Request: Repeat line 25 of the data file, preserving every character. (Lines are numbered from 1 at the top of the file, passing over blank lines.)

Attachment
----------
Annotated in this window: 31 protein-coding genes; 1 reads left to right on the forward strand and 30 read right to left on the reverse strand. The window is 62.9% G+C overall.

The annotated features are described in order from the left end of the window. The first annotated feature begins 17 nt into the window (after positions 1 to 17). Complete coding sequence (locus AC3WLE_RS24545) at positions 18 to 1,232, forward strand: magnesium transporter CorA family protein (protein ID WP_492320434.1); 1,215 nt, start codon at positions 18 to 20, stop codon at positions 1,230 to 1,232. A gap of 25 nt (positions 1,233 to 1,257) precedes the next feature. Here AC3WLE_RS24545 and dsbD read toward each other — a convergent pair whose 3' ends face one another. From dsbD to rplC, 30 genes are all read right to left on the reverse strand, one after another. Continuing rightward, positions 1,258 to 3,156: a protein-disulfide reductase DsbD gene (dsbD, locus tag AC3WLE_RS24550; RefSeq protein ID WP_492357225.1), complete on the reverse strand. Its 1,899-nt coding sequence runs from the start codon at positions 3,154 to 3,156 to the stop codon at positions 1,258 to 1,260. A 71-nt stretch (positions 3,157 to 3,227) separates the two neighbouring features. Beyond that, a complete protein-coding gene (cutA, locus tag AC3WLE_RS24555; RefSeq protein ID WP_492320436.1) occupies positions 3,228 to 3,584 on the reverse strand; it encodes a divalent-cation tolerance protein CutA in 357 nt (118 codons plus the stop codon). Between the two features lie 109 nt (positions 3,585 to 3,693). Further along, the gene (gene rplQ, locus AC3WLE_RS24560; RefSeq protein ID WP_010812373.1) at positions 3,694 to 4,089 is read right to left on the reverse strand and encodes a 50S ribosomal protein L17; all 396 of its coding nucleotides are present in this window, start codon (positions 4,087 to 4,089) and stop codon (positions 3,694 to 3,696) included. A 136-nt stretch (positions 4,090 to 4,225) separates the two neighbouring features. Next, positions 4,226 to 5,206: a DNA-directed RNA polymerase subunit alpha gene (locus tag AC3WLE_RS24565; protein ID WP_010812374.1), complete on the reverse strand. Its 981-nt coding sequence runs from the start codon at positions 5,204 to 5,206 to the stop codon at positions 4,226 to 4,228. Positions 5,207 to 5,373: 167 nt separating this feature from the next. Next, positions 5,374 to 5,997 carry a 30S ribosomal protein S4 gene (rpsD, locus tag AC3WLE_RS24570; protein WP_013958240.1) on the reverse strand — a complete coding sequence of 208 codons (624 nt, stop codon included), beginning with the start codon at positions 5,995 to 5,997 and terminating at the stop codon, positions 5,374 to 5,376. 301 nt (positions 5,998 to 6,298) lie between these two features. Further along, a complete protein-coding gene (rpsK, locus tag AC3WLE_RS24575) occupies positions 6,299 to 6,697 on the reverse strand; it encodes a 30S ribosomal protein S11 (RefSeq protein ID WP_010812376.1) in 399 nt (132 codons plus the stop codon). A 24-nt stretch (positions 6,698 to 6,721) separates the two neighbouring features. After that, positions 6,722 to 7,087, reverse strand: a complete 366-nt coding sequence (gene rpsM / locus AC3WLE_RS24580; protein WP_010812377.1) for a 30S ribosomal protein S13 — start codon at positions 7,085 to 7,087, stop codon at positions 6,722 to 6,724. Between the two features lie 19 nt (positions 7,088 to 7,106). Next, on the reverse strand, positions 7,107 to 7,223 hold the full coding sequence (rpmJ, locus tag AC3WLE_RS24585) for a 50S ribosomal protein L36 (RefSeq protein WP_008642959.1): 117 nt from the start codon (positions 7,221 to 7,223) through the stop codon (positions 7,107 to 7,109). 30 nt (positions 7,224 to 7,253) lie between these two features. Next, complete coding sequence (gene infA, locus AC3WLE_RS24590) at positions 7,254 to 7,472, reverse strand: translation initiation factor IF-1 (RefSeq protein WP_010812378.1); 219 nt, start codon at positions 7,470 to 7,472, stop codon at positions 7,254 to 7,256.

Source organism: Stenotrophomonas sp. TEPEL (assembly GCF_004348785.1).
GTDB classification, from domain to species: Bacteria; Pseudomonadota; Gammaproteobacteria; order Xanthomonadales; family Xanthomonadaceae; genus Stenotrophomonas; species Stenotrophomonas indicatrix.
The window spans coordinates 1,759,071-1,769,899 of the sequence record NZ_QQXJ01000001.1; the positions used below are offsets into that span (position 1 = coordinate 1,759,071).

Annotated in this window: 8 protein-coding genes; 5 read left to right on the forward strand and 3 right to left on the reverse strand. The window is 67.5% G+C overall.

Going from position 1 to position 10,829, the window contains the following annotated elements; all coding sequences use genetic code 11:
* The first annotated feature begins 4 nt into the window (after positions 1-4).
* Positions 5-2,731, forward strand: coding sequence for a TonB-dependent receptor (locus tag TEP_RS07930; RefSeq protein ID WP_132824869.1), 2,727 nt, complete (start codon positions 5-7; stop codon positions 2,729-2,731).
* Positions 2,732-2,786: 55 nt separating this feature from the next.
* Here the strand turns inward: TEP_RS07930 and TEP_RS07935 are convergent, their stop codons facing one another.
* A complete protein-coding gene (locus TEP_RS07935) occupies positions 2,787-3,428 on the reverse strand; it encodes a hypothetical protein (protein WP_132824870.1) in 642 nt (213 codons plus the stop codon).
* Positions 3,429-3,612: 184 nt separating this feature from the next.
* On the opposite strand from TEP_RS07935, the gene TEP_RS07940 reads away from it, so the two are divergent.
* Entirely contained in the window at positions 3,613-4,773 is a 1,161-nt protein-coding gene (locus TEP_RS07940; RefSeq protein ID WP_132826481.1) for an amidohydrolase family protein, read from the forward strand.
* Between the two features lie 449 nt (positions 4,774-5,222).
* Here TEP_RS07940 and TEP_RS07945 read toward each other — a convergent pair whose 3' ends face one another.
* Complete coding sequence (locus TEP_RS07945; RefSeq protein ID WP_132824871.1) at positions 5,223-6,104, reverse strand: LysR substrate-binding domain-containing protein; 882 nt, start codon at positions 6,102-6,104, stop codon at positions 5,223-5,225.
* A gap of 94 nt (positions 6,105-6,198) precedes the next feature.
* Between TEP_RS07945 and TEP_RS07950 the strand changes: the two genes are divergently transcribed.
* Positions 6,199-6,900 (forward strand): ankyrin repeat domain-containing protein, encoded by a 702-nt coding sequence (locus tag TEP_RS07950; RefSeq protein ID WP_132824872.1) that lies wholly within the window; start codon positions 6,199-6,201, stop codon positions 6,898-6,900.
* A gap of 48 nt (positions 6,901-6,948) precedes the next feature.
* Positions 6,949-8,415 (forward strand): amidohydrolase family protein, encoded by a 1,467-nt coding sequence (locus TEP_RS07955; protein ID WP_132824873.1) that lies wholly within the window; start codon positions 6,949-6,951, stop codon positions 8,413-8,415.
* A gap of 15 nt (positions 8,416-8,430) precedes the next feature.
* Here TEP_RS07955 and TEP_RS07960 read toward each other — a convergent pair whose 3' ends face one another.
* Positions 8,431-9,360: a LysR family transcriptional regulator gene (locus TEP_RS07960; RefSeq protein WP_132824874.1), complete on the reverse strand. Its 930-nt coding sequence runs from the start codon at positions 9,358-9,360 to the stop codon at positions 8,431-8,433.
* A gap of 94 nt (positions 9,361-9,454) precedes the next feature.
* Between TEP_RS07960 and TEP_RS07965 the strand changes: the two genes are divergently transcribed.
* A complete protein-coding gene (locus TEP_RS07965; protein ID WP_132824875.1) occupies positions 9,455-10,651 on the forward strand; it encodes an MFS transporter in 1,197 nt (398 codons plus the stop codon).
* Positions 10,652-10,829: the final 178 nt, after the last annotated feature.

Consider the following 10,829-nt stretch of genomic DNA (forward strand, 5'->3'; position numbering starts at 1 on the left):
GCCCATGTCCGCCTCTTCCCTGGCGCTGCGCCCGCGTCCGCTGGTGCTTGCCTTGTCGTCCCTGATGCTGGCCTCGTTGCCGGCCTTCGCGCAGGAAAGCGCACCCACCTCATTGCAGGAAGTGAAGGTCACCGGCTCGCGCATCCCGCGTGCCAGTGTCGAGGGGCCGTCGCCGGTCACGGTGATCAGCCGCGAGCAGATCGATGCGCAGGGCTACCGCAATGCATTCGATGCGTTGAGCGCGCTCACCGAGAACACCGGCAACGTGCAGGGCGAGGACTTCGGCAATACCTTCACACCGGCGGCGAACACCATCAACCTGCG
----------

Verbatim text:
* Here TEP_RS07955 and TEP_RS07960 read toward each other — a convergent pair whose 3' ends face one another.